First determination of azole resistance in Aspergillus fumigatus strains carrying the TR34/L98H mutations in Turkey

ÖZMERDİVEN G. E. , AK S., ENER B., AĞCA H., Cilo B. D. , TUNCA B., ...More

JOURNAL OF INFECTION AND CHEMOTHERAPY, vol.21, no.8, pp.581-586, 2015 (Journal Indexed in SCI) identifier identifier identifier identifier

  • Publication Type: Article / Article
  • Volume: 21 Issue: 8
  • Publication Date: 2015
  • Doi Number: 10.1016/j.jiac.2015.04.012
  • Page Numbers: pp.581-586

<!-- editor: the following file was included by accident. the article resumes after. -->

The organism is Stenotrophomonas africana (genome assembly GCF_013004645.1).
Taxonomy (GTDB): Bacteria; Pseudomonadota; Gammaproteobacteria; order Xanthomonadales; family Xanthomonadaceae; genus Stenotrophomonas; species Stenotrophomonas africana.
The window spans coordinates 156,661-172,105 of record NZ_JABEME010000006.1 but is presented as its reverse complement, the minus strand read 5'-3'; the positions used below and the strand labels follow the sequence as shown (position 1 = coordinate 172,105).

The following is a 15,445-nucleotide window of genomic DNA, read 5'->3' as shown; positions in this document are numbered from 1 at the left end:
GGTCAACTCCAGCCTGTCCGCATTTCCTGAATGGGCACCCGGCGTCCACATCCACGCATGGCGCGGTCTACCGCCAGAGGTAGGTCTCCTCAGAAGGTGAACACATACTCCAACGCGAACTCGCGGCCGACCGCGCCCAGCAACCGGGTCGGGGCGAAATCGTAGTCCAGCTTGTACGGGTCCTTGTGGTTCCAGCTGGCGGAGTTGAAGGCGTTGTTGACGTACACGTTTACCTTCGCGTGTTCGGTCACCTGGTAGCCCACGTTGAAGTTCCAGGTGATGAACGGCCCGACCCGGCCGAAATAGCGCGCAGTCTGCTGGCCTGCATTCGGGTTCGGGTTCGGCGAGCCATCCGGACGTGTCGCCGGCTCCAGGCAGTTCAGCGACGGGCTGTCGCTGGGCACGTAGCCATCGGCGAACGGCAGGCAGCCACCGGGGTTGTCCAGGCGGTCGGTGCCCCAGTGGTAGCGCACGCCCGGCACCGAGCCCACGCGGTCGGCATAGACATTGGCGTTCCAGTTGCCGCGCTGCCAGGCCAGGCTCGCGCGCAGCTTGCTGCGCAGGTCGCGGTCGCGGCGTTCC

Aspergillus fumigatus is the most important etiological agent of invasive aspergillosis. Recently, an increasing number of azole-resistant A. fumigatus isolates have been described in various countries. The prevalence of azole resistance was investigated in this study using our culture collection of A. fumigatus isolates collected between 1999 and 2012 from clinical specimens. Seven hundred and forty-six A. fumigatus isolates, collected from 419 patients, were investigated. First, all isolates were screened for resistance to itraconazole by subculturing on Sabouraud dextrose agar that contained 4 mg/L itraconazole. For isolates that grew on the itraconazole containing agar, the in vitro activities of amphotericin B, itraconazole, voriconazole and posaconazole were determined using the Clinical and Laboratory Standards Institute (CLSI) M38-A reference method. After PCR amplification, the full sequence of the cyp51A gene and its promoter region was determined for all in vitro azole-resistant isolates. Itraconazole resistance was found in 10.2% of the A. fumigatus isolates. From 2000 onwards, patients were observed annually with an itraconazole-resistant isolate. According to in vitro susceptibility tests, amphotericin B exhibited good activity against all isolates whereas the azoles were resistant. Sequence analysis of the promoter region and CYP51A gene indicated the presence of TR34/L98H in 86.8% (n - 66) of isolates. This initial analysis of the resistance mechanism of A. fumigatus from Turkey revealed a common TR34/L98H mutation in the cyp51A gene. (C) 2015, Japanese Society of Chemotherapy and The Japanese Association for Infectious Diseases. Published by Elsevier Ltd. All rights reserved.